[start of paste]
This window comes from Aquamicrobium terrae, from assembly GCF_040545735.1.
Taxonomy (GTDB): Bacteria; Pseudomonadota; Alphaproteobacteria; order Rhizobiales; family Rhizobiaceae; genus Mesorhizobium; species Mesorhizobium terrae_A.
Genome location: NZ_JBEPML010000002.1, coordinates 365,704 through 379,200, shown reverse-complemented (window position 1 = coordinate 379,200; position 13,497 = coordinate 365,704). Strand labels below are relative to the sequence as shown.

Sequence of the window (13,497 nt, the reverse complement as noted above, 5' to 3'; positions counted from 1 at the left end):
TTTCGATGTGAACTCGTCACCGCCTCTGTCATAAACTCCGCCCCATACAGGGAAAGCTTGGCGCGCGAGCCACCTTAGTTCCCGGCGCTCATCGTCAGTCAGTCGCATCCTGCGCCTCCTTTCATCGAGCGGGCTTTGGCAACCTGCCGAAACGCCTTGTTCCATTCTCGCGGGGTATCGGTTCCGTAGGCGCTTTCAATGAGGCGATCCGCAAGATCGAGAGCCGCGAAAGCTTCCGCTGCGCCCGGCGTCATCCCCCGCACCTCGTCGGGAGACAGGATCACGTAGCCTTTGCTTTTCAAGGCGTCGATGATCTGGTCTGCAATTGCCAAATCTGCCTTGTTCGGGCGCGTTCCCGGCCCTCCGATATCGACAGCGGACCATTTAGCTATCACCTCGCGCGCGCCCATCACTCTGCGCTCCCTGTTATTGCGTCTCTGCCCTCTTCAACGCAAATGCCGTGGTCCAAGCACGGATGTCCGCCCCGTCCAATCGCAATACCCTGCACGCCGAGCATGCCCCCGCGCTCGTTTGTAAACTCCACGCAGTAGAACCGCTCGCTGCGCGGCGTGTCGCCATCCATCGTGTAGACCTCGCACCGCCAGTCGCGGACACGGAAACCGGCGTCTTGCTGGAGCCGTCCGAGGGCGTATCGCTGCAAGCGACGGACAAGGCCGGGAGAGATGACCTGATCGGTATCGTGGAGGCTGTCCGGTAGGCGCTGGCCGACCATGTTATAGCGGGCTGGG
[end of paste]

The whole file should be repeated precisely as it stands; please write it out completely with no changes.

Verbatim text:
This window comes from Aquamicrobium terrae, from assembly GCF_040545735.1.
Taxonomy (GTDB): Bacteria; Pseudomonadota; Alphaproteobacteria; order Rhizobiales; family Rhizobiaceae; genus Mesorhizobium; species Mesorhizobium terrae_A.
Genome location: NZ_JBEPML010000002.1, coordinates 365,704 through 379,200, shown reverse-complemented (window position 1 = coordinate 379,200; position 13,497 = coordinate 365,704). Strand labels below are relative to the sequence as shown.

Sequence of the window (13,497 nt, the reverse complement as noted above, 5' to 3'; positions counted from 1 at the left end):
TTTCGATGTGAACTCGTCACCGCCTCTGTCATAAACTCCGCCCCATACAGGGAAAGCTTGGCGCGCGAGCCACCTTAGTTCCCGGCGCTCATCGTCAGTCAGTCGCATCCTGCGCCTCCTTTCATCGAGCGGGCTTTGGCAACCTGCCGAAACGCCTTGTTCCATTCTCGCGGGGTATCGGTTCCGTAGGCGCTTTCAATGAGGCGATCCGCAAGATCGAGAGCCGCGAAAGCTTCCGCTGCGCCCGGCGTCATCCCCCGCACCTCGTCGGGAGACAGGATCACGTAGCCTTTGCTTTTCAAGGCGTCGATGATCTGGTCTGCAATTGCCAAATCTGCCTTGTTCGGGCGCGTTCCCGGCCCTCCGATATCGACAGCGGACCATTTAGCTATCACCTCGCGCGCGCCCATCACTCTGCGCTCCCTGTTATTGCGTCTCTGCCCTCTTCAACGCAAATGCCGTGGTCCAAGCACGGATGTCCGCCCCGTCCAATCGCAATACCCTGCACGCCGAGCATGCCCCCGCGCTCGTTTGTAAACTCCACGCAGTAGAACCGCTCGCTGCGCGGCGTGTCGCCATCCATCGTGTAGACCTCGCACCGCCAGTCGCGGACACGGAAACCGGCGTCTTGCTGGAGCCGTCCGAGGGCGTATCGCTGCAAGCGACGGACAAGGCCGGGAGAGATGACCTGATCGGTATCGTGGAGGCTGTCCGGTAGGCGCTGGCCGACCATGTTATAGCGGGCTGGG